Researchers Identify Heavy Metals in Space From Neutron Star Collision
Some of the heavy elements in the Universe have been identified by researchers who have been analysing the results of a neutron star collision.
In 2017, Professor Stephen Smartt from Queen’s University Belfast led one of the international teams that produced a historic and ground-breaking discovery, proving that a burst of gravitational waves came from the collision of two neutron stars.
When the stars collided, they emitted an intense beam of gamma rays and ejected elements that are among the heaviest known in the Universe. Since then, researchers across the world have been studying the data in a bid to identify exactly which elements were created in the collision.
A Queen’s team has now carried out extensive analysis, revealing that these elements included strontium and zirconium, as well as the very heavy lanthanide group of elements, such as cerium and neodymium.
Collaborating with researchers from the Free University of Brussels and the GSI Helmholtz Center for heavy ion research in Darmstadt, they compiled as comprehensive an atomic data set as possible. They then used these data to explore the production of the elements heavier than iron, since the origin of these elements remains somewhat a mystery in modern astrophysics.
The team calculated computer models of how light interacts with these elements on the Northern Ireland High Performance Computing Centre (HPC), hosted at Queen’s.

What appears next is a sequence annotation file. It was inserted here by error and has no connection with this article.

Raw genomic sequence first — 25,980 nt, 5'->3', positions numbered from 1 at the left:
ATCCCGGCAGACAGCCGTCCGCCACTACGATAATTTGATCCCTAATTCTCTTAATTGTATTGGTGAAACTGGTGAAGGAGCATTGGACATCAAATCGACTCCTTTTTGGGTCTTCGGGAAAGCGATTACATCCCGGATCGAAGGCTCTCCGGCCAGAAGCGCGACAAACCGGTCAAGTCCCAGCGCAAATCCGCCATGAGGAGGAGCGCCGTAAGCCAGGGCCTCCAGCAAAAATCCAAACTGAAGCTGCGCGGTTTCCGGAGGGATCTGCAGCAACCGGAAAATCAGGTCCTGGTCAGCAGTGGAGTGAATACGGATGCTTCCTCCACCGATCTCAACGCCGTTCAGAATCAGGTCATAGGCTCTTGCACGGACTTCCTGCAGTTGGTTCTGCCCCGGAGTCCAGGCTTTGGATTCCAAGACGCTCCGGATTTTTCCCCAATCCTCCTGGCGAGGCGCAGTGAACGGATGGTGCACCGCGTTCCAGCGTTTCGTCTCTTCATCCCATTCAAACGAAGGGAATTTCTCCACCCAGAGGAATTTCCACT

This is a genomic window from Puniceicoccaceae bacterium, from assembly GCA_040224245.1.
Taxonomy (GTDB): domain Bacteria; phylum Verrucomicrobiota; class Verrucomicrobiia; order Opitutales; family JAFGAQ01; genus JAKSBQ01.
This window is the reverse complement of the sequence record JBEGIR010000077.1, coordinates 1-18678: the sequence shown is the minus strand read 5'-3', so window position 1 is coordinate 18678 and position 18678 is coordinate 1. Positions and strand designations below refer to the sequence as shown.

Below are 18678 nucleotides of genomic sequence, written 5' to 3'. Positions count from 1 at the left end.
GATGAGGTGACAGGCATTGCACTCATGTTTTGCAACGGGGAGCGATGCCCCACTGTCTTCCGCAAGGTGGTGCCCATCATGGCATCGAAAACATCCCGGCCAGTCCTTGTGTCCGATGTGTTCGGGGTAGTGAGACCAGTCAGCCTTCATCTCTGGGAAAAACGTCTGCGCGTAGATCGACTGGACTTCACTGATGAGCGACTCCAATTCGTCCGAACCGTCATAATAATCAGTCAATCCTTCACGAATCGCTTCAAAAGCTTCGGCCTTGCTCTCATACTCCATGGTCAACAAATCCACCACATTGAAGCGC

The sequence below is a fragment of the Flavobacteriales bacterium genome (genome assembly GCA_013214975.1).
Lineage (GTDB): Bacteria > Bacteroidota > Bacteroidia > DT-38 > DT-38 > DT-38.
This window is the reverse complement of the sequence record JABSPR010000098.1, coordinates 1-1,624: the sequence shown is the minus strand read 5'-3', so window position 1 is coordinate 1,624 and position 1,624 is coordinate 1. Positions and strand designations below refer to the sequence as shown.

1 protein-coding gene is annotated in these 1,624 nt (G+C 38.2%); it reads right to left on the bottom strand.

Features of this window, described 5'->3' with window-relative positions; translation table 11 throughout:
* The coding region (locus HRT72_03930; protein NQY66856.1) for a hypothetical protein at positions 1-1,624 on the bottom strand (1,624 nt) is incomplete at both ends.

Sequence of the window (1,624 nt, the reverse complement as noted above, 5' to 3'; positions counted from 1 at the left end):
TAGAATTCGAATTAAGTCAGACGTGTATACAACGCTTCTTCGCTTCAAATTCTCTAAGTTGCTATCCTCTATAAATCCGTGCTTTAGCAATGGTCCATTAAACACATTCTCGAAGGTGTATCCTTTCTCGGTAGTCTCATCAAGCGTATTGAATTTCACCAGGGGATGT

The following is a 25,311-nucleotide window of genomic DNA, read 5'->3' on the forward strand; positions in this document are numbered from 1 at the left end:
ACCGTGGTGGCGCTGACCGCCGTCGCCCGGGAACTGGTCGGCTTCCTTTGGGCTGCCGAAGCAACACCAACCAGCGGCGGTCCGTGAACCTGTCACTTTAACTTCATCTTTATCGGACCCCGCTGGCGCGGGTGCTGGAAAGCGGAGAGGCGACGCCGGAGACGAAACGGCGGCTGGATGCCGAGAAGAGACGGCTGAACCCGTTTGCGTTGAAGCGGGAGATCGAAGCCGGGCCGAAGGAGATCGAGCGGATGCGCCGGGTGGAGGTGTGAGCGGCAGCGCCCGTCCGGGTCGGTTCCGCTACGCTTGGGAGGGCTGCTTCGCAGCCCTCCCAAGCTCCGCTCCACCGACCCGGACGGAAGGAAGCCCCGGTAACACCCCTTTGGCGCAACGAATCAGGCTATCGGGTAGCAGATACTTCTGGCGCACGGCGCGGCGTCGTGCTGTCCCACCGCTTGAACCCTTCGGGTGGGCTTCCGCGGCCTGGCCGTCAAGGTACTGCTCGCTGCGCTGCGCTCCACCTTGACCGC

The Queen’s team was led by PhD student James Gillanders, supervised by Professor Stephen Smartt, and Dr Stuart Sim.
James Gillanders explains: “By modelling the observations of this explosion, I have identified the presence of some of the heavy elements in the Universe, through signatures imprinted by their atomic lines. This research helps to show that these exotic mergers are responsible for producing many of the heavy elements that we see around us in the Universe today.
“We’d like to find at least a few more of these objects to give us a reasonable sample size, and then model them in a similar way, using this excellent computing facility at Queen’s.”
Professor Stephen Smartt comments: “The event of a neutron star merging with another is relatively rare but the information we have been able to gather since our discovery has been invaluable – it has helped to solve some of the big questions around the origin of heavy elements in the Universe.
“Our collaboration with expert nuclear physicists in Belgium and Germany, combined with Queens’ computing facility, means we can combine extensive theoretical data with the extensive observations we took in 2017. It is detailed work that takes time, but this discovery has paved the way for 2023. That is when the gravitational wave detectors come back online for another year of observing. Our team at Queen’s will continue their quest to investigate the final life stages of these incredibly dense stars and the mysteries of their origin.”